He was horrible in class the next day. I mean, really, really horrible. He refused to do work, talked over me while I spoke to the entire class, talked to and bothered all students around him, threw pencils, the works. I held him back after class. As soon as the last student left my room, I turned to him, bitterly angry, and said, “Everything you just did in the last 75 minutes was bullshit.” 

Yeah, I swore at a kid. I then proceeded to yell at him, guilt him, and let him know how disappointed I was for 5-10 minutes before letting him leave. He sat on a chair near my desk, throughout all of this, quietly staring at his feet.

Now, some people might say he needed some tough love. (They are probably not teachers.) I say that could have been taken down at least five notches and the time cut in half. What my student really needed to hear was this: I’m disappointed with how you acted, especially after we just set up this great goal to work towards, and we’re going to continue working towards that goal even though I’m disappointed because I believe in you. I doubt that was the message sent. When I think about that interaction, a painful truth floats to the surface every time. I was bested by a twelve-year-old. I let my emotions run wild because a preteen, who was dealing with extreme trauma and dangerous levels of stress, behaved poorly in my class. I – I, personally, – felt hurt that he didn’t behave well after I vouched for him. Despite the fact that he was hurting deeply and would not be magically healed from one 30-minute conversation with an assistant principal, counselor, and teacher.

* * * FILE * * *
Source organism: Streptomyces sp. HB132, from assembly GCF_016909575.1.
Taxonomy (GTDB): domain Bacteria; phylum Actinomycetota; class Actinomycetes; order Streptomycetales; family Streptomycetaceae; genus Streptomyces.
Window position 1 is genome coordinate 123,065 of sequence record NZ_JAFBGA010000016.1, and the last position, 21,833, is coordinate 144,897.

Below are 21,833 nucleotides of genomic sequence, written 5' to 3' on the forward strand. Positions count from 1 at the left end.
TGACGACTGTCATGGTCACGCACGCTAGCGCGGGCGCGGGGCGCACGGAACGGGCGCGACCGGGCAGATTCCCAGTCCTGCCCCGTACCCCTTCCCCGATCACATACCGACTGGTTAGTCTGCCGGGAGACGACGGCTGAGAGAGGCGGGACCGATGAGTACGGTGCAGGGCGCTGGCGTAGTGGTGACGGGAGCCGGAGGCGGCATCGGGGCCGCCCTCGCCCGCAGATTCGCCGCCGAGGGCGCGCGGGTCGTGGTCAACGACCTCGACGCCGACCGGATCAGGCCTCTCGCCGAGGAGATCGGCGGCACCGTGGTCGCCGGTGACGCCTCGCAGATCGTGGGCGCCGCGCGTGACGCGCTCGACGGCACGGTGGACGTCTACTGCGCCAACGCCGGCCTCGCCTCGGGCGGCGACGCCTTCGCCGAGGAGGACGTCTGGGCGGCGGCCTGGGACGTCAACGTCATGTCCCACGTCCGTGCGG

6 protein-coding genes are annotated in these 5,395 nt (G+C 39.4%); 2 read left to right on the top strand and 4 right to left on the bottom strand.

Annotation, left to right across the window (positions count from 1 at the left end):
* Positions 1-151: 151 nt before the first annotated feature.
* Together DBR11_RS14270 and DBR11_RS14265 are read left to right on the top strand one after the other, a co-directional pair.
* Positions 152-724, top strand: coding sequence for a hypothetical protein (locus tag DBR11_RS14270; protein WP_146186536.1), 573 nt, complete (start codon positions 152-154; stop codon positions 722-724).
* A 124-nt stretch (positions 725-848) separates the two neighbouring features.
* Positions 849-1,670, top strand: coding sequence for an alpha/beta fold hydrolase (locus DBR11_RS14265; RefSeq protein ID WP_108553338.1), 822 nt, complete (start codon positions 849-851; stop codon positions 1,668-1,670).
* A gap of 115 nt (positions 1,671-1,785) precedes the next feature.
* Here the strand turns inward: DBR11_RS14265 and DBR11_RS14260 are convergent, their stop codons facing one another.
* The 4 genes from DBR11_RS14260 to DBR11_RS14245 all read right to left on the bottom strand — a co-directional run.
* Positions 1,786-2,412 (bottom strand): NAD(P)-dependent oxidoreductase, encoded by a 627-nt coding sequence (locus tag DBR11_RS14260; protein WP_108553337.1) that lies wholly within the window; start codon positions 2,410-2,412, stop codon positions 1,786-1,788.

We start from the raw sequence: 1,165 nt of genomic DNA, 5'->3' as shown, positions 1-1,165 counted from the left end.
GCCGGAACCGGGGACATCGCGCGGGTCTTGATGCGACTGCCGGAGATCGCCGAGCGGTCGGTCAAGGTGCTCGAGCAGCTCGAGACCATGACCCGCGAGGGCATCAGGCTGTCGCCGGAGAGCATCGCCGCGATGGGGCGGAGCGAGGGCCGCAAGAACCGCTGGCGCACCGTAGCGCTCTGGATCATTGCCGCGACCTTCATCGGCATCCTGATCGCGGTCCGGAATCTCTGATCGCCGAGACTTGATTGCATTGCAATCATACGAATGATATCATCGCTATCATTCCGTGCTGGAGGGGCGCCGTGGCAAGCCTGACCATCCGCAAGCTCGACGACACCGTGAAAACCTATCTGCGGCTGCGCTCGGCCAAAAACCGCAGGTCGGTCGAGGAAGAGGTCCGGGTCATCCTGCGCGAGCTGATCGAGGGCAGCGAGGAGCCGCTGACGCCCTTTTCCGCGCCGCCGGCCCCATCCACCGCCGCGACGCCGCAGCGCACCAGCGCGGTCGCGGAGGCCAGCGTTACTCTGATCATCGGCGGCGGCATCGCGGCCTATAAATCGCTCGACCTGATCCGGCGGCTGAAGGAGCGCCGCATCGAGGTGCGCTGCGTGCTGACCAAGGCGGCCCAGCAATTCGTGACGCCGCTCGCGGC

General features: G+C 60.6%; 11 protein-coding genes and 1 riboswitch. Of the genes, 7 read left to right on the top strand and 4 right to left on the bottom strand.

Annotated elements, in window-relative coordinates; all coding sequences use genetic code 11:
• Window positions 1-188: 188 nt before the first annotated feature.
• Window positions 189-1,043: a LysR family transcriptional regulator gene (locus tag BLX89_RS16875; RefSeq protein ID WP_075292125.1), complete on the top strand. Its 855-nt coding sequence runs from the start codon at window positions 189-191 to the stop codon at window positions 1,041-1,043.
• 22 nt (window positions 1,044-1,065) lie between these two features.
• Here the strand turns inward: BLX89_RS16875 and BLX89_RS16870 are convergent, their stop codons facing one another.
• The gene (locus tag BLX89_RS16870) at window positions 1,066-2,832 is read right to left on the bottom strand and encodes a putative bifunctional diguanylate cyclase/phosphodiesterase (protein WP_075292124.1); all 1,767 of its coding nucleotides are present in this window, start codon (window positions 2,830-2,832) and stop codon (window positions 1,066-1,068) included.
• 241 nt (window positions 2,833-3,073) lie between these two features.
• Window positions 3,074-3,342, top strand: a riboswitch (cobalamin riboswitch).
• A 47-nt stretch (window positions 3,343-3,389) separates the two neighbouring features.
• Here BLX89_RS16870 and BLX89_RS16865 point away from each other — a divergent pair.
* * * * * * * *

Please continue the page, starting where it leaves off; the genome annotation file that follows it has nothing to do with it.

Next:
I should have been the better person. It’s not the only time I should have been the better person, but it is definitely the most painful memory like that. Learning to be even a decent teacher means learning from moments like that. It means that you need to learn to not take anything personally, to be patient and compassionate before angry and insulted. It is a terribly difficult skill to learn, and it is one you are expected to have immediately. But if you do learn that skill – one that you practice nearly every day in this profession – I think you just might become that better person.

The Report

Year: 1